Africa ponders how to manage new wealth
By Natsuko Waki
DAVOS, Switzerland (Reuters) - As Africa moves from a significant fiscal deficit largely funded by aid to a continent with a fiscal surplus, the search is on for a framework to manage countries' resource-driven wealth.
Some -- such as Nigeria, Angola and Tunisia -- are considering launching sovereign wealth funds (SWFs), which would accelerate the already rapid growth of the $3-trillion industry.
But in sub-Saharan Africa, the challenges posed by such plans are significant: on the one hand is the need for a vehicle to invest windfall surpluses for future generations and ring-fence today's wealth from greedy leaders.
On the other, investing offshore -- as do the sovereign funds of major developed and emerging economies -- would be political dynamite in Africa. In many African countries, badly in need of infrastructure and poverty reduction, the funds would be more likely to be deployed at home.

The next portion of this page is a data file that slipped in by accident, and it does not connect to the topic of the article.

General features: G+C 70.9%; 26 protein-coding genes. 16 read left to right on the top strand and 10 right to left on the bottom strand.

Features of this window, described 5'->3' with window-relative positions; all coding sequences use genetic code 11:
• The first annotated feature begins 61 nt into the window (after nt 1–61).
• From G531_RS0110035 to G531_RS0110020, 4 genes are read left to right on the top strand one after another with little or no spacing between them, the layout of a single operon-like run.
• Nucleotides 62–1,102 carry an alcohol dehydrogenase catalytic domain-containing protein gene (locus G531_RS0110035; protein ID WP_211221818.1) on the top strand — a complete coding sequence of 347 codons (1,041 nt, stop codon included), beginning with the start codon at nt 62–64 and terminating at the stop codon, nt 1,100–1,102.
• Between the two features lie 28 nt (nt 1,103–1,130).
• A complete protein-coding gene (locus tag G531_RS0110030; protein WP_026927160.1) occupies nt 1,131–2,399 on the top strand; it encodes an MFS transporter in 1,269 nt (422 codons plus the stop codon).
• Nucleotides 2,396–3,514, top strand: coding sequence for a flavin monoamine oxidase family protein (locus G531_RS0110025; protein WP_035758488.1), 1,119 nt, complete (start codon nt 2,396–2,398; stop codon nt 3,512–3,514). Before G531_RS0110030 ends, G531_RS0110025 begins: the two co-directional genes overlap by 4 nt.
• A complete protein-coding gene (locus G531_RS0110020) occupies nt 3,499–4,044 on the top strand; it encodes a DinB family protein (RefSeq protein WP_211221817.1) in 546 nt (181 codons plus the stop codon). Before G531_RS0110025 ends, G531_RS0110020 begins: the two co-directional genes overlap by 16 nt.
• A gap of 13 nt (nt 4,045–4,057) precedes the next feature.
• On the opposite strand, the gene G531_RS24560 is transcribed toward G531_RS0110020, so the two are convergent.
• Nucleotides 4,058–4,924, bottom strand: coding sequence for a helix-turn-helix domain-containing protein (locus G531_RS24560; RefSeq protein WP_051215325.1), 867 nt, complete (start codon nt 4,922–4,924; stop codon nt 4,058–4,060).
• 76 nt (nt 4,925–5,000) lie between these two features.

"With a move from deficit to surplus and the commodities boom which affected many countries in Africa, they face a new reality where they have resources that they have to save for next generations," said Efraim Chalamish, an SWF expert and global fellow at the New York University Law School.
Particularly important for Africa is the assumption that political instability in such countries would endure: "You want to make sure there are many different mechanisms for the next government and money will be there for next generations and pay for national pensions, liabilities, etc."
Africa's current account balance has improved in the past few years, with the total balance standing at 3.3 percent of gross domestic product compared with 1.3 percent in 2004, according to data from the African Development Bank.
Its fiscal balance has moved to a surplus of 2.8 percent of GDP from a deficit of 0.1 percent in 2000. That would leave room for extra capital to be allocated to wealth funds. Continued...